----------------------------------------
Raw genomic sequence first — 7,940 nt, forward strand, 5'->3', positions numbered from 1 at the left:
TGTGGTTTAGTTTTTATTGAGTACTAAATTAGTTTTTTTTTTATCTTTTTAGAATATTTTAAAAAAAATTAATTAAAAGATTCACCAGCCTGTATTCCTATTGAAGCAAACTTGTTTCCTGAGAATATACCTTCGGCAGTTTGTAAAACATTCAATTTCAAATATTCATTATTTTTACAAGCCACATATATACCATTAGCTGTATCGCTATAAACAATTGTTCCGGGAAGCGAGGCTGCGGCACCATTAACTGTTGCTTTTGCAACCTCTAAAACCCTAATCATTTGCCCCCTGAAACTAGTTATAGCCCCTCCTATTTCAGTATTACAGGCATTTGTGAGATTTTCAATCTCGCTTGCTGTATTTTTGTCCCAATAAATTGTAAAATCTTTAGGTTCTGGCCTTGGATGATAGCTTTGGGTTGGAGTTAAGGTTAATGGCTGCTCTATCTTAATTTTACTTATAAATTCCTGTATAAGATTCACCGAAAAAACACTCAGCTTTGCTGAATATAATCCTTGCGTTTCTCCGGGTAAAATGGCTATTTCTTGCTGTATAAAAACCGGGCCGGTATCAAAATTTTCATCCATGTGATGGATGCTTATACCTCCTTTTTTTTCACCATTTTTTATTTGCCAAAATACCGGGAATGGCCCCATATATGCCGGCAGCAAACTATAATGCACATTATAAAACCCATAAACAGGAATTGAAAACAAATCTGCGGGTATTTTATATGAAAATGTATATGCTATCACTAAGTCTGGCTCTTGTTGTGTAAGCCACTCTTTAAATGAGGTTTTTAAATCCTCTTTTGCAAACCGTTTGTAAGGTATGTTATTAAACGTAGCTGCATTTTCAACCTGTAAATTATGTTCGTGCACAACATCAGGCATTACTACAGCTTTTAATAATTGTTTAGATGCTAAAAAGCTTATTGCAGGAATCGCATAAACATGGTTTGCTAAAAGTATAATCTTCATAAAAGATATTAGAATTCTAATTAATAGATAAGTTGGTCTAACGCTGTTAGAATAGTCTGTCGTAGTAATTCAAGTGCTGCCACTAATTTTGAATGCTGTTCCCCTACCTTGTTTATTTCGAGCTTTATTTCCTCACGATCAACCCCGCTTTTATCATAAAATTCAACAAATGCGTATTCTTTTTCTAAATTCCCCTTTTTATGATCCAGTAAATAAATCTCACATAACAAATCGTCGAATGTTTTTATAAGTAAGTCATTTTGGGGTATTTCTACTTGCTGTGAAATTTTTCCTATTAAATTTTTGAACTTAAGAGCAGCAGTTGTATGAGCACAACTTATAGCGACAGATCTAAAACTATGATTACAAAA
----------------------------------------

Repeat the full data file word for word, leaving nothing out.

Raw genomic sequence first — 7,940 nt, forward strand, 5'->3', positions numbered from 1 at the left:
TGTGGTTTAGTTTTTATTGAGTACTAAATTAGTTTTTTTTTTATCTTTTTAGAATATTTTAAAAAAAATTAATTAAAAGATTCACCAGCCTGTATTCCTATTGAAGCAAACTTGTTTCCTGAGAATATACCTTCGGCAGTTTGTAAAACATTCAATTTCAAATATTCATTATTTTTACAAGCCACATATATACCATTAGCTGTATCGCTATAAACAATTGTTCCGGGAAGCGAGGCTGCGGCACCATTAACTGTTGCTTTTGCAACCTCTAAAACCCTAATCATTTGCCCCCTGAAACTAGTTATAGCCCCTCCTATTTCAGTATTACAGGCATTTGTGAGATTTTCAATCTCGCTTGCTGTATTTTTGTCCCAATAAATTGTAAAATCTTTAGGTTCTGGCCTTGGATGATAGCTTTGGGTTGGAGTTAAGGTTAATGGCTGCTCTATCTTAATTTTACTTATAAATTCCTGTATAAGATTCACCGAAAAAACACTCAGCTTTGCTGAATATAATCCTTGCGTTTCTCCGGGTAAAATGGCTATTTCTTGCTGTATAAAAACCGGGCCGGTATCAAAATTTTCATCCATGTGATGGATGCTTATACCTCCTTTTTTTTCACCATTTTTTATTTGCCAAAATACCGGGAATGGCCCCATATATGCCGGCAGCAAACTATAATGCACATTATAAAACCCATAAACAGGAATTGAAAACAAATCTGCGGGTATTTTATATGAAAATGTATATGCTATCACTAAGTCTGGCTCTTGTTGTGTAAGCCACTCTTTAAATGAGGTTTTTAAATCCTCTTTTGCAAACCGTTTGTAAGGTATGTTATTAAACGTAGCTGCATTTTCAACCTGTAAATTATGTTCGTGCACAACATCAGGCATTACTACAGCTTTTAATAATTGTTTAGATGCTAAAAAGCTTATTGCAGGAATCGCATAAACATGGTTTGCTAAAAGTATAATCTTCATAAAAGATATTAGAATTCTAATTAATAGATAAGTTGGTCTAACGCTGTTAGAATAGTCTGTCGTAGTAATTCAAGTGCTGCCACTAATTTTGAATGCTGTTCCCCTACCTTGTTTATTTCGAGCTTTATTTCCTCACGATCAACCCCGCTTTTATCATAAAATTCAACAAATGCGTATTCTTTTTCTAAATTCCCCTTTTTATGATCCAGTAAATAAATCTCACATAACAAATCGTCGAATGTTTTTATAAGTAAGTCATTTTGGGGTATTTCTACTTGCTGTGAAATTTTTCCTATTAAATTTTTGAACTTAAGAGCAGCAGTTGTATGAGCACAACTTATAGCGACAGATCTAAAACTATGATTACAAAA